Recently, Sir James Dyson, the founder of the Dyson Company and the inventor of sleek household appliances, said that he doesn’t believe in branding. “We’re only as good as our latest product,” Dyson said. “I don’t believe in brand at all.”
Like a cat coughing up a hairball, Dyson’s comment caused a loud, involuntary response from the advertising world. In Ad Age, the wave of feedback from Dyson’s comments was completely dismissive. Some claimed that Dyson didn’t understand what branding was, while others said that it was a canny attempt to get more attention for his products. One commenter even suggested that Dyson’s anti-branding stance was an effort to curry favor with Upper East Side intellectuals. Apparently, New Yorkers in that part of the city buy a lot of vacuum cleaners.
A few days later, Forbes published an article that continued to criticize Dyson. This time, it accused the knighted entrepreneur of being confused about what branding actually was. The author lectured that a brand is “really communities of people who share approximately the same values and like to feel they belong together.” This was odd because Ad Age’s readers, presumably also experts on branding, had other definitions for the term, including that a brand was “promise + delivery.” Another said that brand simply meant “reputation.”
All of these recriminations must have been a shock to Dyson, who has been able to build a successful global company despite a lack of faith in branding. Instead, he had focused on creating elegant products and then selling them at a profit. Once in a while Dyson would also narrate a stylish, 30-second product demo that would appear on television.
Interestingly, James Dyson isn’t the only one now questioning the idea of branding. Ford, who has been stamping its blue logo into the backs of eyeballs for decades, recently launched a series of ads without any branding at all. According to Ford strategists, their new cars are now so good that they didn’t feel the need to brand as aggressively as they have in the past.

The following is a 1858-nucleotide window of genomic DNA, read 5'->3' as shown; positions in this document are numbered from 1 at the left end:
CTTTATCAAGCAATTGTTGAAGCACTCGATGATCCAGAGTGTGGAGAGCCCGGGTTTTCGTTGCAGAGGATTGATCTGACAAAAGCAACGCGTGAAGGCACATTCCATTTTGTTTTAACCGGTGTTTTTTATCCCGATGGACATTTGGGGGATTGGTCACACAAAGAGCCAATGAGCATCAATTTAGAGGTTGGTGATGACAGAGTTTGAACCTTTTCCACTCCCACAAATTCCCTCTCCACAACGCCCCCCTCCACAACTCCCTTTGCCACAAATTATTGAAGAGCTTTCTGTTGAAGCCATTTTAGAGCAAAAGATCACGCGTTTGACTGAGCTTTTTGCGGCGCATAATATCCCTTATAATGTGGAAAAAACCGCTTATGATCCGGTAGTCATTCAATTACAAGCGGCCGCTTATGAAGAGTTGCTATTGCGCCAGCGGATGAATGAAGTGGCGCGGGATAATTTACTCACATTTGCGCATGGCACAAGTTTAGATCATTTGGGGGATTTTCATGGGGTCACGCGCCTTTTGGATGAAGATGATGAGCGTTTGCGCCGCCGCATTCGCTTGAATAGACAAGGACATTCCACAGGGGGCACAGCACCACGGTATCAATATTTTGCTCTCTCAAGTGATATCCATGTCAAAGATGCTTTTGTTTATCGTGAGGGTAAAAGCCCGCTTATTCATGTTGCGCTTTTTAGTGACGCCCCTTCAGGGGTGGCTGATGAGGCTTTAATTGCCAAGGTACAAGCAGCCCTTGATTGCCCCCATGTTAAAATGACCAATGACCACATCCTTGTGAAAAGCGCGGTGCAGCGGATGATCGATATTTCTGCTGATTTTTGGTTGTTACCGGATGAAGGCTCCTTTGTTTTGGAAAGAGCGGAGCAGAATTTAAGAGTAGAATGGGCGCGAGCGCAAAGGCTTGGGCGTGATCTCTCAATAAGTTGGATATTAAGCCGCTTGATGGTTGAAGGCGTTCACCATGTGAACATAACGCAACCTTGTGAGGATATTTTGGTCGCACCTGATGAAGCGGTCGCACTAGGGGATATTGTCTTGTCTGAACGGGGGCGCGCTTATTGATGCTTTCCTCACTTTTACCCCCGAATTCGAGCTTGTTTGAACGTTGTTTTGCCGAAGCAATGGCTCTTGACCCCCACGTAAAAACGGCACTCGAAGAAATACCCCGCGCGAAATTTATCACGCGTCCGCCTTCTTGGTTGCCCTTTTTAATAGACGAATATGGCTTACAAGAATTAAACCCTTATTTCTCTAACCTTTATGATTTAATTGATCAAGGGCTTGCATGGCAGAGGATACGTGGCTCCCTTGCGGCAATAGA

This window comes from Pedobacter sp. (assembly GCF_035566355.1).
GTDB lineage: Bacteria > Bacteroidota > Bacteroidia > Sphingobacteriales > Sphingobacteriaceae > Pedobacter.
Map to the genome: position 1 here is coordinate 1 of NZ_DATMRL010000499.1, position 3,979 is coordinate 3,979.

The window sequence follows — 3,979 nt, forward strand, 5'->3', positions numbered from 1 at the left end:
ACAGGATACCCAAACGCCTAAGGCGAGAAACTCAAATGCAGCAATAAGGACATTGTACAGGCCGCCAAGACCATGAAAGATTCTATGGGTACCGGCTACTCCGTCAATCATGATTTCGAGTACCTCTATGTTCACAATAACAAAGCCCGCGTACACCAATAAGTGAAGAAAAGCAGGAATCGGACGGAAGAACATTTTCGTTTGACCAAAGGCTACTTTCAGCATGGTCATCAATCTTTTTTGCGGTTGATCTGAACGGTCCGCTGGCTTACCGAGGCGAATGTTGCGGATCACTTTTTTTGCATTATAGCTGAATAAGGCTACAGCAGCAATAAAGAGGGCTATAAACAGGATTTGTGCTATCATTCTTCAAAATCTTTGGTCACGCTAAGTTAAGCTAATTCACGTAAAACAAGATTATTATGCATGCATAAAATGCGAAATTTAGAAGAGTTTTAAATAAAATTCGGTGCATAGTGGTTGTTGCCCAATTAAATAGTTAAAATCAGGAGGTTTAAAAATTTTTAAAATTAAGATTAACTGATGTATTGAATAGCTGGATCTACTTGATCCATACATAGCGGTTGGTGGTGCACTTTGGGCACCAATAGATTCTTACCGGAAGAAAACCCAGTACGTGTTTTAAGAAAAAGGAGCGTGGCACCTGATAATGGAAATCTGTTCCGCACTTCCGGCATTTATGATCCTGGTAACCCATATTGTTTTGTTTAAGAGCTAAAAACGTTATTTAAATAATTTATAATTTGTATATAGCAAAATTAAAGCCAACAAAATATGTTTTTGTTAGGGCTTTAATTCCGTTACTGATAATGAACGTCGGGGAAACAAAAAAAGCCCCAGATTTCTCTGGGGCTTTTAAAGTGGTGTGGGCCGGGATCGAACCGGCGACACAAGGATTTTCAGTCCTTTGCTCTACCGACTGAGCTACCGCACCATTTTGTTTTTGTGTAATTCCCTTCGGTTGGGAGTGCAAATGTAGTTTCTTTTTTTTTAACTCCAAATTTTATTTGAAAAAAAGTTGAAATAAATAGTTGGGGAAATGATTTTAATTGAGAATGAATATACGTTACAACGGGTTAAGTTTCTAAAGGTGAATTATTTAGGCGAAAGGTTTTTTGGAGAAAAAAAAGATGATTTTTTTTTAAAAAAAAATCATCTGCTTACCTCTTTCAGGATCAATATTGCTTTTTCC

And then there’s Nike. Having relied for years on mass branding messages like “Just do it,” the company has now dramatically scaled back its investment in traditional branding. Nike has also reduced its emphasis on big brand athletes like Tiger Woods, Michael Jordan, and Lance Armstrong. Instead, the company has focused on creating software and gadgets like its new Fuel wristband that measures athletic output. Instead of marketing products, Nike is using products to market itself.
So are these all signs that traditional branding will eventually be obsolete, a relic of the 20th century? Perhaps the entire enterprise will turn out to have been an abstraction, a way of thinking about disparate activities that would have happened anyhow. Or perhaps, with consumers empowered by technology and overwhelmed by choice, branding doesn’t have the same effect on consumers that it used to.
For product-driven companies like Google, Facebook and Instagram, branding seems more and more beside the point. Venture capitalists are loath for their companies to make major investments in branding. They would prefer that a new consumer product build an audience naturally, in a way that is not influenced by outside forces. And so these companies focus on building great software and let the network effect take care of the rest.
But in more mature industries like consumer packaged goods and retail, traditional branding still appears to be vital. And then there are companies like Go Daddy and GEICO that are still built through the brute force of branding.
Ultimately, though, if more CEOs like James Dyson -- the end customers of branding, after all -- reject the product called branding, then marketers will need to change their language.
At that point branding itself will have been rebranded